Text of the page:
Here’s how Remake Nevera tested the cold-weather

It’s been almost a year since the remake’s Neverra production version was released (and we first saw the idea four years later), but the Electric Hypercar is now close to starting delivery.

Remake announced this week that it had signed the final cold-weather test for Navarra, which took place at the Sotozero Center in Pirelli, near the Arctic Circle in northern Sweden. The experiments focused on stability and traction control, as well as fine tuning of systems such as ABS. Remake Never also tested the available Pirelli P Zero winter tires. The standard tire is a set of Michelin Pilot Sport 4S.

“Testing at a low grip surface like this allows us to continuously and accurately monitor how our systems are performing at low temperatures,” said Miroslav Jarnsevic, Remac’s chief testing and development driver, in a statement. “Things happen much more slowly than asphalt and we have nice, even, smooth handling tracks so we know that the data we get is not affected by surface imperfections or temperature changes.”

This is the first time Nevera has been testing cold weather in the open. Previously, the Nevera was tested in a climate chamber capable of producing temperatures as high as -4 degrees Fahrenheit or 118 degrees. As part of the experiment in the climatic chamber, the engineers left the door open. It exposes all the components to cold and shows that they can still work.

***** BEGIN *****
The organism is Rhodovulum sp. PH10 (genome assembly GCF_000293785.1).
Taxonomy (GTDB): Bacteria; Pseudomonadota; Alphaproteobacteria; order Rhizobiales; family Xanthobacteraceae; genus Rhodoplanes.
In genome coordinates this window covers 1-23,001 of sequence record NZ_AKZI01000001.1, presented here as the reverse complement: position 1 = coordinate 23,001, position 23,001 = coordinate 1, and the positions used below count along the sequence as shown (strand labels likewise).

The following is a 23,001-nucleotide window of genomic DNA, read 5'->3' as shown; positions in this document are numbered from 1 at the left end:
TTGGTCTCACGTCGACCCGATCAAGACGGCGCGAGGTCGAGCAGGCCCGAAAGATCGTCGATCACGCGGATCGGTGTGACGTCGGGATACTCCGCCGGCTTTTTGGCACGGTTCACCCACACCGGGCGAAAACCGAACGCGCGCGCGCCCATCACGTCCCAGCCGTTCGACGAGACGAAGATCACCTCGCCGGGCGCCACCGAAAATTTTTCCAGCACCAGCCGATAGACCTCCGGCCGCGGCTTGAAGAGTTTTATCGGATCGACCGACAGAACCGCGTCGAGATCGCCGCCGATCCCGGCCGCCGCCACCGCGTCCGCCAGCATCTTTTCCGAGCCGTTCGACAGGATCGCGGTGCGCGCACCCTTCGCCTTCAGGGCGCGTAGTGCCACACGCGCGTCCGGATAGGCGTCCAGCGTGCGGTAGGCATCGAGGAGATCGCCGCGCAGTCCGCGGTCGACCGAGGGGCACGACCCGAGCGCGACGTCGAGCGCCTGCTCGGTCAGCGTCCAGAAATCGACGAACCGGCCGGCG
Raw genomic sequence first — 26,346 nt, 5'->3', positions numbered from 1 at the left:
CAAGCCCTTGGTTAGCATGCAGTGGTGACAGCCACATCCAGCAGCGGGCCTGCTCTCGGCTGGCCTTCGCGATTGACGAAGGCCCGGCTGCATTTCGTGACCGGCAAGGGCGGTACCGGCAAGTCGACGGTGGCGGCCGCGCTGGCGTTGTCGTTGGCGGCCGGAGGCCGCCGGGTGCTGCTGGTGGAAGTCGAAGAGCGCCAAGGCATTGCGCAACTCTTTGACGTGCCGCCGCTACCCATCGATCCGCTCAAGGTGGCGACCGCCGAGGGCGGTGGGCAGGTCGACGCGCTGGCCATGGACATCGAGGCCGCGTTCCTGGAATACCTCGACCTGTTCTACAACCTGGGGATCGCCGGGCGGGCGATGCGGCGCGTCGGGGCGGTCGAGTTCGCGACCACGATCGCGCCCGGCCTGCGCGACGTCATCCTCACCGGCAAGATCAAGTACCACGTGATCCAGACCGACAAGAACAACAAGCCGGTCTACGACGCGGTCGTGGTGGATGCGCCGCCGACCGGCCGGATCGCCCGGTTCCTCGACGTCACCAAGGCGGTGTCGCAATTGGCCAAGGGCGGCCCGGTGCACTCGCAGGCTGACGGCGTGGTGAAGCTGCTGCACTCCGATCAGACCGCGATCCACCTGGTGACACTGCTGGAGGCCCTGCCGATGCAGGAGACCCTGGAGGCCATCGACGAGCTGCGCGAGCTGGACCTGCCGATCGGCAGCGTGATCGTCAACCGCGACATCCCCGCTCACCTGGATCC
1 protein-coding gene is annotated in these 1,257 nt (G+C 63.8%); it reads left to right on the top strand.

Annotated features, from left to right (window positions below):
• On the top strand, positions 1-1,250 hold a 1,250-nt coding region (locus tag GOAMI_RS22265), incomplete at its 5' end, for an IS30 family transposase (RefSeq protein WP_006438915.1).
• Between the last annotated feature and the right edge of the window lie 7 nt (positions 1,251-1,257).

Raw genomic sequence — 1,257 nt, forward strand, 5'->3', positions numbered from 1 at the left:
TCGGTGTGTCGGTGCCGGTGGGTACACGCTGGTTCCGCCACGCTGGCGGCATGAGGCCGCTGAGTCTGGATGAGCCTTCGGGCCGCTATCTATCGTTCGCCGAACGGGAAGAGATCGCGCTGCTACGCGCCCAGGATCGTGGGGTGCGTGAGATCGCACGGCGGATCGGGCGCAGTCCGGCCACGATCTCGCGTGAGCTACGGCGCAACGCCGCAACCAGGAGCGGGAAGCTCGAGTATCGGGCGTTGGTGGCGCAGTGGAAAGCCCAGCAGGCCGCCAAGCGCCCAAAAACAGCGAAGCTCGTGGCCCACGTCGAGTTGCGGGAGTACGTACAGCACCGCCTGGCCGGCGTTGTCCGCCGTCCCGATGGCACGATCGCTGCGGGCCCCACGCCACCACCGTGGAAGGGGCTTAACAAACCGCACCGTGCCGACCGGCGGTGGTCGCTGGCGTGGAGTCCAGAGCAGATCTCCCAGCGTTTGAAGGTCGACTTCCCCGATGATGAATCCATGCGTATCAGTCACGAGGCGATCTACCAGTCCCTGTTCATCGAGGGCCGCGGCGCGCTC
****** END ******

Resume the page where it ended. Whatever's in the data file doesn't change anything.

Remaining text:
The climate chamber can also create high humidity and bring light to reproduce the effect of parking outside on hot summer days. With the lights on, the interior has reached 158 degrees, but according to the remake, the air conditioning is still able to cool it to 72 degrees without any problems.

Even small-scale automakers like Rimac have to conduct such tests to meet global regulations. In addition to extreme-weather testing, Rimac has conducted crash tests, and even tests for electromagnetic emissions.

Remake fridge

Remake fridge

Remake fridge

Remake fridge

Remake fridge

Remake fridge

The Nevar four-motor powertrain produces 1,914 hp and 1,740 pound-feet of torque, or enough to accelerate 0-62 miles per hour in the claimed 1.85 seconds, 0-100 mph acceleration in 4.3 seconds and a maximum speed of 258 mph. The Rimac also clocked a quarter of a mile in 8.6 seconds, making the car quite a bit faster than even the Tesla Model S Plaid.

Remac says Nevera has also passed all the homogeneous tests for sale in the US market and delivery to customers worldwide should begin in the coming months. Only 150 will be built, each starting at a cost of 2 million euros (about $ 2.16 million).

Production will be at Remake’s headquarters near Zagreb, Croatia.

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